"Drawing on my fine command of the English language, I said nothing" - Robert Benchley
    Cotton would fight.
    http://buildingthegrove.blogspot.com/


    2 members found this post helpful.

  13. #33
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    Huh?? I did not last 30 seconds. What was that?
    "you can only ride the drama llama so hard before it decides to spit in your face." ?Caffeinated.



  14. #34
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    Quote Originally Posted by ACMEeventing View Post
    I have a chestnut unicorn, not all it's cracked up to be.
    That is rare.

    All the unicorns I have ever seen were white and shiny.



  15. #35
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    Quote Originally Posted by Bluey View Post
    That is rare.

    All the unicorns I have ever seen were white and shiny.
    I have a dark bay unicorn! https://sphotos-b.xx.fbcdn.net/hphot...60493611_n.jpg


    (My non horsey friends saw that picture and said I had a rare black unicorn. I think I took a few weeks to get what they were talking about.)
    My horse is a dressage diva so I don't have to be.

    Quote Originally Posted by katarine
    If you have a fat gay horse that likes Parelli, you're really screwed


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  16. #36
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    Quote Originally Posted by netg View Post
    I have a dark bay unicorn! https://sphotos-b.xx.fbcdn.net/hphot...60493611_n.jpg


    (My non horsey friends saw that picture and said I had a rare black unicorn. I think I took a few weeks to get what they were talking about.)
    Now that is extremely rare, what a wonderful unicorn you have there!


    1 members found this post helpful.

  17. #37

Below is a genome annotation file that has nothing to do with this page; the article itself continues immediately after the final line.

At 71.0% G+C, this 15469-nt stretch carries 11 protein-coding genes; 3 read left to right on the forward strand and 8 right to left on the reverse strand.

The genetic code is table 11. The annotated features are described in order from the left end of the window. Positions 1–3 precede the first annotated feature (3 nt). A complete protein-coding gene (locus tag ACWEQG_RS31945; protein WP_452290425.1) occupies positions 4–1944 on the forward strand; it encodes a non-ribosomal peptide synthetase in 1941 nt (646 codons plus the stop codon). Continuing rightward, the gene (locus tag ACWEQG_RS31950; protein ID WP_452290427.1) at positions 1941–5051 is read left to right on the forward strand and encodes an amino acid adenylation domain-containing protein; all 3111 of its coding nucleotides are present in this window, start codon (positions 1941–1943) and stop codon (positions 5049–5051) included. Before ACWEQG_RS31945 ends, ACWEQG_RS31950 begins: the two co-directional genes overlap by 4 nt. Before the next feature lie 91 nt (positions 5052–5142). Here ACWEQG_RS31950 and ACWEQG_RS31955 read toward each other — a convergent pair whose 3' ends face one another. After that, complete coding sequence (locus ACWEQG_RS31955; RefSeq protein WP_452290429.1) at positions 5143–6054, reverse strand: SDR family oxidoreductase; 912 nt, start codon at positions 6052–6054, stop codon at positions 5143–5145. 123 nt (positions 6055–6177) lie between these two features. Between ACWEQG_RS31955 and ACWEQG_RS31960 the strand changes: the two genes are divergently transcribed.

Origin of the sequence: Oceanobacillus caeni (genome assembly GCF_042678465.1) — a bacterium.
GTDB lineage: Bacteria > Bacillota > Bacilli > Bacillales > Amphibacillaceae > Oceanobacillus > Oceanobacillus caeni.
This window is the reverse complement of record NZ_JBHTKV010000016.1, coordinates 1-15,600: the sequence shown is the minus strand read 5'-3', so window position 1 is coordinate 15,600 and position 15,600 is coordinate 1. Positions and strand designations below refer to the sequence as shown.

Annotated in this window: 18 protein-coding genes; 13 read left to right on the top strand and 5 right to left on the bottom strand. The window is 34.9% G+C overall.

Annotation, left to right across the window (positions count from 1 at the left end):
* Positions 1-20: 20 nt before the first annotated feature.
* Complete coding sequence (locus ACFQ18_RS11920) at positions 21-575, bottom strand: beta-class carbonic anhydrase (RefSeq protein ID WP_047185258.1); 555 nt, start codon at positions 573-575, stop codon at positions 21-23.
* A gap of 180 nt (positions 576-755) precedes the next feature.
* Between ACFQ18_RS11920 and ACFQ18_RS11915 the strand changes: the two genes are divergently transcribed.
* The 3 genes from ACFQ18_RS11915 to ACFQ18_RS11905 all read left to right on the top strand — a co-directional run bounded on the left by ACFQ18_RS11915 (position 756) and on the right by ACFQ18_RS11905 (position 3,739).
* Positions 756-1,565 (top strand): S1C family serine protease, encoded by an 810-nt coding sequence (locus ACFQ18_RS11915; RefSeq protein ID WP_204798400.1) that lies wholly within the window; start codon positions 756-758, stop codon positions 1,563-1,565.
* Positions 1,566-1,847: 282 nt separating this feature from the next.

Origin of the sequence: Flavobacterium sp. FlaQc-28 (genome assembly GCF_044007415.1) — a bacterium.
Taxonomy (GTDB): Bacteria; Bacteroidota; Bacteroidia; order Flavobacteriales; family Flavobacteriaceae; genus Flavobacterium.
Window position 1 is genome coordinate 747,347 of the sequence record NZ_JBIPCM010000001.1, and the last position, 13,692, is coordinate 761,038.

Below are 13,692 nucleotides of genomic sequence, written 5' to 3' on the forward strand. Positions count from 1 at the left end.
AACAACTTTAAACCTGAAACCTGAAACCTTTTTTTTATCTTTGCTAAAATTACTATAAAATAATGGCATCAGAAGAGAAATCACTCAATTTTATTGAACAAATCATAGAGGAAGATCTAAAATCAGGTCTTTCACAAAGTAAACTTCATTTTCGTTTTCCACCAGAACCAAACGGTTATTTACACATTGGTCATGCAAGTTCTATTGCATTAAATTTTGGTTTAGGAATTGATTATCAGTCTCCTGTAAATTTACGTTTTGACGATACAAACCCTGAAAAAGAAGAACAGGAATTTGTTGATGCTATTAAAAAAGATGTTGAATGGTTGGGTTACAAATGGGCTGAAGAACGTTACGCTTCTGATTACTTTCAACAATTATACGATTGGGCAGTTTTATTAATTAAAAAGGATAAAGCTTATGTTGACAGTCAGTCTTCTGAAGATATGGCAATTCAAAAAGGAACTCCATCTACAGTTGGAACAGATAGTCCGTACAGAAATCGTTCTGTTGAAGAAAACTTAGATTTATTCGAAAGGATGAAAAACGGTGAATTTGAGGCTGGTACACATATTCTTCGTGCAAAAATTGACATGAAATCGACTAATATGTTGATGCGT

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    I too have seen a real unicorn, apparently they come in all colors!
    http://www.facebook.com/photo.php?fb...type=3&theater


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  18. #38
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    Quote Originally Posted by stripes View Post
    I too have seen a real unicorn, apparently they come in all colors!
    http://www.facebook.com/photo.php?fb...type=3&theater
    COTH is truly a marvelous place, what all one gets to learn here.



  19. #39
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    The only thing missing from this video...
    http://www.facebook.com/photo.php?fb...type=1&theater
    This isn't anything that I think of when I think of a Cowboy doing dressage, but what do I know? Maybe the term cowboy means "wild west"? Either way, I'm not seeing anything cowboy and I agree that bridle get up in something special... Anything rarer than a "unicorn" should be wearing the bridle in my link. haha


    1 members found this post helpful.

  20. #40
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    Dec. 23, 2002
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    CA
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    Default Dianne Olds-Rossi

    I have never seen Dianne ride in a dressage competition....in exhibitions, sure tons of them. I lived across the street from the stable where this then 4 year old stallion lived and was trained by Dianne until they moved to LAEC where I continued to watch this pair develop for many years. She trained a lot of horses, Andalusians, Fresians and this wonderful arabian in long-lines for exhibition.

    http://www.youtube.com/watch?v=7NrUq...layer_embedded

    She has helped a number of trainers paricularily with their piaffe and passage and yes, that does include Hilda.